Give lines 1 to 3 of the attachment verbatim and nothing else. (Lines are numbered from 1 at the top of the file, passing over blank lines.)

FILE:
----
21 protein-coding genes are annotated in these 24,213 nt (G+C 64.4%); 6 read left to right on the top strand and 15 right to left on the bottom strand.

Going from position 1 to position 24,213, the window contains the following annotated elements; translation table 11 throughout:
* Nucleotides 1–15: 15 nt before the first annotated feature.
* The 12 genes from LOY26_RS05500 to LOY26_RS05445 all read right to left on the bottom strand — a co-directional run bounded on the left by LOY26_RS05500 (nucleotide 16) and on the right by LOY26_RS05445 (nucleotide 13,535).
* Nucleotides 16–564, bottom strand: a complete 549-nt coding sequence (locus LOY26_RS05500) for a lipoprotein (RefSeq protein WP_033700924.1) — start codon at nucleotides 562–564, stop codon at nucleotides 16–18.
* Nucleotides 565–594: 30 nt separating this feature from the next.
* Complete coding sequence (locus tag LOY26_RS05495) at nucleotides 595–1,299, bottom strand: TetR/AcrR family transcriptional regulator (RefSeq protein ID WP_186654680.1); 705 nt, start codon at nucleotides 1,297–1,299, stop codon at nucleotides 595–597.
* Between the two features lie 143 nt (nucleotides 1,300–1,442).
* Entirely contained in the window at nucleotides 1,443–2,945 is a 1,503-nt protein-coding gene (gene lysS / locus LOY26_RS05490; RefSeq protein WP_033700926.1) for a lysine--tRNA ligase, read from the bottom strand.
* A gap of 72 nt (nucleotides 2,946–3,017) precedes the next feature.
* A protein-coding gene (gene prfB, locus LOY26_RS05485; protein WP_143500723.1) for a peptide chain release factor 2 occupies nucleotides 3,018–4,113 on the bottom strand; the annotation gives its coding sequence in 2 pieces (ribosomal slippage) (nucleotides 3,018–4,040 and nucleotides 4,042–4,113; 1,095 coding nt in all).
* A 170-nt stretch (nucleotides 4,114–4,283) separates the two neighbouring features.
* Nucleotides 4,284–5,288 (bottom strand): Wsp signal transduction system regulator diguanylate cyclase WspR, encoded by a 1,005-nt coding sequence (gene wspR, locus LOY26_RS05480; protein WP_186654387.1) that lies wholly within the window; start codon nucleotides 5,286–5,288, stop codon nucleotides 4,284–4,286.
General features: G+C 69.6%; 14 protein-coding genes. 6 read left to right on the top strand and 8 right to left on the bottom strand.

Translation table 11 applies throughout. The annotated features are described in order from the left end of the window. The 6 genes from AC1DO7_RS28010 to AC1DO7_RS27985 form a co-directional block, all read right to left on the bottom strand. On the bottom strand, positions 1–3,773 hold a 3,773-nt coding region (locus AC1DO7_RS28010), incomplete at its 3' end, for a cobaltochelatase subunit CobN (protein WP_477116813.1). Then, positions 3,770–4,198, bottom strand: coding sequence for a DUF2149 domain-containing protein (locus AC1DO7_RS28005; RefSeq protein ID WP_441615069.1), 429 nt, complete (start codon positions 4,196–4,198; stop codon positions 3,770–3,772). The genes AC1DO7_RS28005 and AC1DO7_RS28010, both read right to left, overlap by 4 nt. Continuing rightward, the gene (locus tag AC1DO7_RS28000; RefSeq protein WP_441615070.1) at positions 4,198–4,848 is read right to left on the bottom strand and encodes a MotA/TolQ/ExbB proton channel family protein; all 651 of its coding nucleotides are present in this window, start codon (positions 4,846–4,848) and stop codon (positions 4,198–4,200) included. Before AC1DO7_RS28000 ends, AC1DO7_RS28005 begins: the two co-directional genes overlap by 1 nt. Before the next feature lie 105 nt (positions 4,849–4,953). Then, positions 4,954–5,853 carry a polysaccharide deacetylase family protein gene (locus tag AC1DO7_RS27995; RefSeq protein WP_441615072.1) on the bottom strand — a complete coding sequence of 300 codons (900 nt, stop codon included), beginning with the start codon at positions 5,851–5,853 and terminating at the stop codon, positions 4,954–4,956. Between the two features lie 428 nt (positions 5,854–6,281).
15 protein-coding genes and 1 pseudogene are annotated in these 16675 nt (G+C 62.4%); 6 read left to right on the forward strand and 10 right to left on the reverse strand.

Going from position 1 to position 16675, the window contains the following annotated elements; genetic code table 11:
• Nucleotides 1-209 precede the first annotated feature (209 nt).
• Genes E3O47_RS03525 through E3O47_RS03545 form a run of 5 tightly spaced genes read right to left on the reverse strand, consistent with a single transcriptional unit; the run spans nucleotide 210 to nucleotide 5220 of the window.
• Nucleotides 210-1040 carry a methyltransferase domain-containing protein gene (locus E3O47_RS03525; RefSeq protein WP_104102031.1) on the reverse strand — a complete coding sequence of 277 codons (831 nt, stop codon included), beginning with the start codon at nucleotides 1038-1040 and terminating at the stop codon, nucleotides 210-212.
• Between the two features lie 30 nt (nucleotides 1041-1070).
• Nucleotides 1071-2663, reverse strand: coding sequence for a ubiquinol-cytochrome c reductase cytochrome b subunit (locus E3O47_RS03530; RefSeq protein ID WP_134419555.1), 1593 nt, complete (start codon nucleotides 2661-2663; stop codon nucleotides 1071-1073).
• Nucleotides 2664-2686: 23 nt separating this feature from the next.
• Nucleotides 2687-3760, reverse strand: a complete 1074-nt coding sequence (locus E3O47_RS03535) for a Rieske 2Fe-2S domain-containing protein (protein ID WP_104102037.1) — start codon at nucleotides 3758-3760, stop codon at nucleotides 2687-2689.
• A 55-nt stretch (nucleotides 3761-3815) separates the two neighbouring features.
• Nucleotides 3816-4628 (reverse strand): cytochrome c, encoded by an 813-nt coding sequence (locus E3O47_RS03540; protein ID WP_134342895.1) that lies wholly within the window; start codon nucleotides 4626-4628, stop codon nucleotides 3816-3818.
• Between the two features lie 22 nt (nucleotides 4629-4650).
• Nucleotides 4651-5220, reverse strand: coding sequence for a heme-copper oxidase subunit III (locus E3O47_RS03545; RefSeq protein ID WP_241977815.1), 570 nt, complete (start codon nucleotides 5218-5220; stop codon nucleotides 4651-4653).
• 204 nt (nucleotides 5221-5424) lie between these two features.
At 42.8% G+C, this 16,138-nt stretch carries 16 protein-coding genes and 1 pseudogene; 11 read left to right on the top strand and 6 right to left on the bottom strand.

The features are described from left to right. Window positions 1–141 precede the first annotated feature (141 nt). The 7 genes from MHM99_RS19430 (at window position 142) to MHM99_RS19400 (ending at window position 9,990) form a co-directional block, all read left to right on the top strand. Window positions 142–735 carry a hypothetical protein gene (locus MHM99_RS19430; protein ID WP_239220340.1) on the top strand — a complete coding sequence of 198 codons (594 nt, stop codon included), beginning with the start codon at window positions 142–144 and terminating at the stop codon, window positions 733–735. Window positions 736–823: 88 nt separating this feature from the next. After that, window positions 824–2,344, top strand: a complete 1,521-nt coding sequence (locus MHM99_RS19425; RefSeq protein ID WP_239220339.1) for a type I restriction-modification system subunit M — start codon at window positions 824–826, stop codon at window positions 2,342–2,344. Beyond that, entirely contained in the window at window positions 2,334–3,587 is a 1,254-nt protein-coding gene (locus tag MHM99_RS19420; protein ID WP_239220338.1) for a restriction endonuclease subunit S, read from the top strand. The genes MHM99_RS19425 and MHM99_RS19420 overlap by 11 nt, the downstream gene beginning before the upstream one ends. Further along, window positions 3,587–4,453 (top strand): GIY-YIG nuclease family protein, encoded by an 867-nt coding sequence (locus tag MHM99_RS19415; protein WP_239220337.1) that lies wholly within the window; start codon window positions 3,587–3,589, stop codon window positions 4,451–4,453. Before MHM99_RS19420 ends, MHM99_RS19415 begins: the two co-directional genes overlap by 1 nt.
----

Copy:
21 protein-coding genes are annotated in these 24,213 nt (G+C 64.4%); 6 read left to right on the top strand and 15 right to left on the bottom strand.

Going from position 1 to position 24,213, the window contains the following annotated elements; translation table 11 throughout:
* Nucleotides 1–15: 15 nt before the first annotated feature.